It’s Women’s History Month, and we should be celebrating accomplishments of women, but things aren’t improving for women in poverty.
Black women are disappointed that a Black woman wasn’t chosen for the Supreme Court. Yet, many of us have forgiven that and moved on. We appreciate the fact that President Obama has appointed more Black women to lower courts than any other president in history. That’s admirable, but we wonder what we must do to make it to the highest court.
What about poverty?
An even more pressing issue is how the system has failed to find adequate resources to bring women out of poverty. Why are White men so angry when they have the good jobs and earn more money – even without a good education? Why are they angry when they make 50 percent more than many women – especially Black, Native and Latina women?
If anyone should be angry, it should be the women who are often the breadwinners trying to make it on from 78 cents down to 44 cents on the dollar of what White men make.
Being angry doesn’t change the shortcomings of our system. Women must make this a time for passing an Equal Rights Amendment that puts our rights in the Constitution so everyone understands that “Equal Means Equal,” and gives women a right to sue when they are treated unfairly.
Change the scenario
Imagine what a man would do if he were paid less than women, causing him to plunge into poverty.
Women are twice as likely to retire still in poverty. That’s if they have the luxury of retiring because most of us have to work until we drop dead!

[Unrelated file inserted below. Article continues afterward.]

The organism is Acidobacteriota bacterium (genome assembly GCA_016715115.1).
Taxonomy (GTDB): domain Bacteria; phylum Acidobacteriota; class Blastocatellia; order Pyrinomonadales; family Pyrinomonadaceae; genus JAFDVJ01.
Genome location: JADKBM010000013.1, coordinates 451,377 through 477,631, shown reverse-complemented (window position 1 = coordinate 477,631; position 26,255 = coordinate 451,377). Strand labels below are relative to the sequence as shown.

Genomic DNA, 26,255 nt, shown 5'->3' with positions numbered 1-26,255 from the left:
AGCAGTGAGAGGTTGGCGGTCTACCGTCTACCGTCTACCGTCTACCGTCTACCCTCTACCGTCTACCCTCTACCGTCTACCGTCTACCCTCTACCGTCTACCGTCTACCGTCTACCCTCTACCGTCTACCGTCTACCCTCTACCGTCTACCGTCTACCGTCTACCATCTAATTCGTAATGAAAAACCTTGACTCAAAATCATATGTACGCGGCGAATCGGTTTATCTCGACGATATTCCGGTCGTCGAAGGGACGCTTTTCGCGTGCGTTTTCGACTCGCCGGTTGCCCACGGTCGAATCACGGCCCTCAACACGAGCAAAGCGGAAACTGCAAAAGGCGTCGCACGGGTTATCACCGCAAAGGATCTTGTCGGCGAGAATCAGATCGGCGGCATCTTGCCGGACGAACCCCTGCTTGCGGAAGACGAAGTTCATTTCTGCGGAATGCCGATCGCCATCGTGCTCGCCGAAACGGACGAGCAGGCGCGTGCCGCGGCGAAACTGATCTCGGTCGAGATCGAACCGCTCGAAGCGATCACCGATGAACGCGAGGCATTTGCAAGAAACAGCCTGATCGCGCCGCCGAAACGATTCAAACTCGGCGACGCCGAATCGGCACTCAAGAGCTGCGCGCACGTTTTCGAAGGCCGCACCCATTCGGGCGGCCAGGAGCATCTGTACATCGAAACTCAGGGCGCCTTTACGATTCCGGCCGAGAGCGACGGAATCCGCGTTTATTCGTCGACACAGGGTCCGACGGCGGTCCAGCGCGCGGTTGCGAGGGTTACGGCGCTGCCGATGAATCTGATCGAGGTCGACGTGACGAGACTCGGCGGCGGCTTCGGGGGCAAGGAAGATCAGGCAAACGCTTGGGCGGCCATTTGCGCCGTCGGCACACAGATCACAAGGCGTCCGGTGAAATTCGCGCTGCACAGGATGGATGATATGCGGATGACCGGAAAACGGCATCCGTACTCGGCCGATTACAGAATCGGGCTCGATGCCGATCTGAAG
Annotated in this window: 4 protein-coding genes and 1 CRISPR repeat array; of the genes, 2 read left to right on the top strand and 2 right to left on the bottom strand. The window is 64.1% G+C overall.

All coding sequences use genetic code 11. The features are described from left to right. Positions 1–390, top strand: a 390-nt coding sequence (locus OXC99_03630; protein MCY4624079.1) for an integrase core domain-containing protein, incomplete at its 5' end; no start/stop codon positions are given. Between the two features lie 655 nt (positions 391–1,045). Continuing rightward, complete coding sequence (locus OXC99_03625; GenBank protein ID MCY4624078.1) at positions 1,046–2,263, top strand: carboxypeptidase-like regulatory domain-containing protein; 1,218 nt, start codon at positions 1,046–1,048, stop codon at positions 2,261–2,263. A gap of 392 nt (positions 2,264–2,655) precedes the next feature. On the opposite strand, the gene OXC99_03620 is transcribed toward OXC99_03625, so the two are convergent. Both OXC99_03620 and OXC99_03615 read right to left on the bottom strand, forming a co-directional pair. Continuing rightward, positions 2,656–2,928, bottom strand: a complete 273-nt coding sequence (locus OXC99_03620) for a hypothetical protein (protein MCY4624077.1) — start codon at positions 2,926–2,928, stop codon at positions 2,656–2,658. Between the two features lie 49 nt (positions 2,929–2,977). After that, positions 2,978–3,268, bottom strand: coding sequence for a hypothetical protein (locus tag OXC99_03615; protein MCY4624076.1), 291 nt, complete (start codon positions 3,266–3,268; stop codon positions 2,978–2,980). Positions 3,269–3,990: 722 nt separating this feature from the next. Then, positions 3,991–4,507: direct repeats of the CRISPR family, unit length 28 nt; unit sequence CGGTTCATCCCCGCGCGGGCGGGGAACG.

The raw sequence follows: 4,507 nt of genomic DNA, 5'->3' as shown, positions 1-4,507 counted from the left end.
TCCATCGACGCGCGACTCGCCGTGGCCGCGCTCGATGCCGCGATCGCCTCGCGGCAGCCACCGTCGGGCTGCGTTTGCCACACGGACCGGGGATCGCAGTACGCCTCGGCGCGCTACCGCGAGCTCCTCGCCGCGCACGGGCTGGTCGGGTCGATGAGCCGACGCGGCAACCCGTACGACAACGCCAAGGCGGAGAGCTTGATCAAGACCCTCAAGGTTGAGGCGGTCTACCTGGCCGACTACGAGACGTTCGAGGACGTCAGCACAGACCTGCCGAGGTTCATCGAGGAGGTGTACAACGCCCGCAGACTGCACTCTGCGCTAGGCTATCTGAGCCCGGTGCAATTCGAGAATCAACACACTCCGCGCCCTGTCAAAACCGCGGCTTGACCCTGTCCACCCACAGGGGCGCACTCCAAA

Imagine what a man would say if he took family leave when there was a new baby in the family, but when he tried to go back to work, his job was gone and his family suddenly had no medical insurance and no way to take care of the family.
Suppose he’d been at home taking care of the children, but had no money saved in his name. Day after day, he suffers abuse from his spouse, forcing him to leave the home he’d worked so hard to help build. What would he do? How would he survive? All too many women have to deal with that because they don’t enjoy equality under the law.
We have the largest number of homeless women and children among industrialized nations. You’ve seen a woman living in some ungodly place in fear, praying she won’t run into an abusive spouse who’s currently enjoying everything she helped him to acquire. Let’s reverse the story. Wouldn’t a man want to change that?
We’re told that one of every four homeless women is on the street because of violence committed against her. Some of it is domestic violence, but some of it is abuse suffered while serving our country!
Among female military veterans, homelessness is rising. On average they earn $10,000 less in civilian jobs than male vets, making it harder to afford a home. Less than five percent of homeless shelters run by veteran affairs offer women separate housing from men.
Good for all
Studies have shown that what’s good for women is good for the entire community. Various economic analyses demonstrate a significant correlation between gender equality and the level of development of countries.
Let’s get serious about ERA. It will improve the quality of life that is a family value for the entire family. More Republicans need to step up to the plate.
Dr. E. Faye Williams is national chair of the National Congress of Black Women, Inc. Contact her via www.nationalcongressbw.org.